what's up weekly.

Well, folks, I did it!  I managed my way through my first full week of juggling all the kids by myself since Callista came home.  It was also my first week without friends bringing all our meals over, so I was in charge of remembering to take stuff out of the freezer for dinner.  I'm not going to lie, there were some definite rough patches.  And because we're in the middle of a heat wave, I let the kids watch way more Netflix than I will 'fess up to.  But we're all alive, moderately well-fed, and mostly whole, so I consider it a win.  I mean, mostly a win.

There is very little news to report for this week.  I did my best to have nothing on the agenda, which was equal parts blessing and curse.  I'm still going strong with my commitment to nap every day (though, Wednesday I had to make the tough decision to shower instead of nap during my hands-free window.  It was necessary and the right choice to pick the shower, but very sad to give up the nap).  Callista is eating and growing and eating and growing and sleeping (sometimes) and eating and growing some more.

Totally milk-drunk.

She went through her three-week growth spurt last weekend, waking up every hour to eat through the night on Saturday - 2:30 a.m., 3:30, 4:30, 5:30, 6:30, 7:30, 8:30, 9:30, 10:30... it was brutal.  I kind of got to a breaking point.  I feel like I've mentally stayed ahead of the game for the most part this time around, but there's always a moment where the newbornness of it all just swallows you up and drowns you.  That was the moment for me.

I had already planned on staying home from church with Callista on Sunday, but since Saturday night had been so rough, Todd stayed home, too, and we all just kind of cocooned in our jammies for the day.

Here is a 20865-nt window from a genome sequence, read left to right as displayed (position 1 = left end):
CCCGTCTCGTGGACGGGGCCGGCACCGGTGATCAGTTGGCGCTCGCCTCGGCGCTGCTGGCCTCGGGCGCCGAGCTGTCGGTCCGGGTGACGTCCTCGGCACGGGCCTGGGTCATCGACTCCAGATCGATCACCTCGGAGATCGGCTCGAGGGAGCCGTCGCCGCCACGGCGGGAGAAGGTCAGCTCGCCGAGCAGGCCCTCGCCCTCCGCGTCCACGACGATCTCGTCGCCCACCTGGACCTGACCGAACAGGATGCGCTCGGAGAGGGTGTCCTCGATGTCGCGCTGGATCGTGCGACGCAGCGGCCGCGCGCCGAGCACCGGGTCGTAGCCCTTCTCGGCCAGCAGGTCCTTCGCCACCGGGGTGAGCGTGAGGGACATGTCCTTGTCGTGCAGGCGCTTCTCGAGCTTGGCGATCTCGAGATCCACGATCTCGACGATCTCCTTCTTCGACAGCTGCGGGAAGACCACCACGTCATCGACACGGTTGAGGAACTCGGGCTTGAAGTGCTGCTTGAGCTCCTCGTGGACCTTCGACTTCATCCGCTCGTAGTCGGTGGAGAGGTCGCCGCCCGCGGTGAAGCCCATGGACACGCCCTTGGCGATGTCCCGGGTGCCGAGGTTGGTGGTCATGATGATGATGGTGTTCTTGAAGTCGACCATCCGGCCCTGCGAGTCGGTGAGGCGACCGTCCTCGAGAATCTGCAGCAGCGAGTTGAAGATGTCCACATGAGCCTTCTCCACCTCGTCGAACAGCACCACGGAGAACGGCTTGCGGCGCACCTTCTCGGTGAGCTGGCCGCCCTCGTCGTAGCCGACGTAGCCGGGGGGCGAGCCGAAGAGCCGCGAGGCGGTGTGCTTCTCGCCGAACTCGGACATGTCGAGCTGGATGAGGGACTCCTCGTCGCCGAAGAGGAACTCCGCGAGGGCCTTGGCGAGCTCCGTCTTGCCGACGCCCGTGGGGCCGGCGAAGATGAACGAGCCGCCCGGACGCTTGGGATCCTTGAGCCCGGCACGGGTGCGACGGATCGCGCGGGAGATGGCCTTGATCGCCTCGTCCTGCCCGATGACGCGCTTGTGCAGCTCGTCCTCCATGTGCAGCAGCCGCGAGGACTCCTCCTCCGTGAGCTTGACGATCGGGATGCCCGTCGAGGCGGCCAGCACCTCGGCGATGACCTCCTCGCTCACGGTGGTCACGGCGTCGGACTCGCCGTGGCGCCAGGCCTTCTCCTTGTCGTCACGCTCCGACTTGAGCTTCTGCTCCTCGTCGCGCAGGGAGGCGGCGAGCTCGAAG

We are on break from doing schoolwork for the next few weeks, so the big kids had ample free time on their hands.  Kids always think they enjoy vacation, but they don't really.  They're restless and bored and fight all the time and run around the house like caged animals.  I did make them go outside every day, but with 100+-degree temps and 1000% humidity, about an hour a day was all I could really enforce.  So everyone got cabin fever.  In mid-July.

Next week, we start swimming lessons, which I'm equally dreading and grateful for, since it will make me get out of the house (boo) but it will get the kids out of the house (yay) and break up the day a bit.

Other than that, nada.  Seriously.  I finished about a zillion books, since that's something I can do one-handed while I nurse Callista and keep one eye on Rocco, who lately seems dead-set on throwing anything he can find, breaking everything he can reach, and jumping to his death from every raised surface he can access.  So my house is falling down around me, but I'm at least well-read.

Callista seems to know this won't end well for her.  The very next shot Todd got, Rocco had managed to get her into a full-on choke hold.  

And that was our very weird full-slash-empty week.  I'd love to hear how your week went - how's summer going?

our vehicle solution. (or: Are We Still Technically the "Minivan" Voorsts?)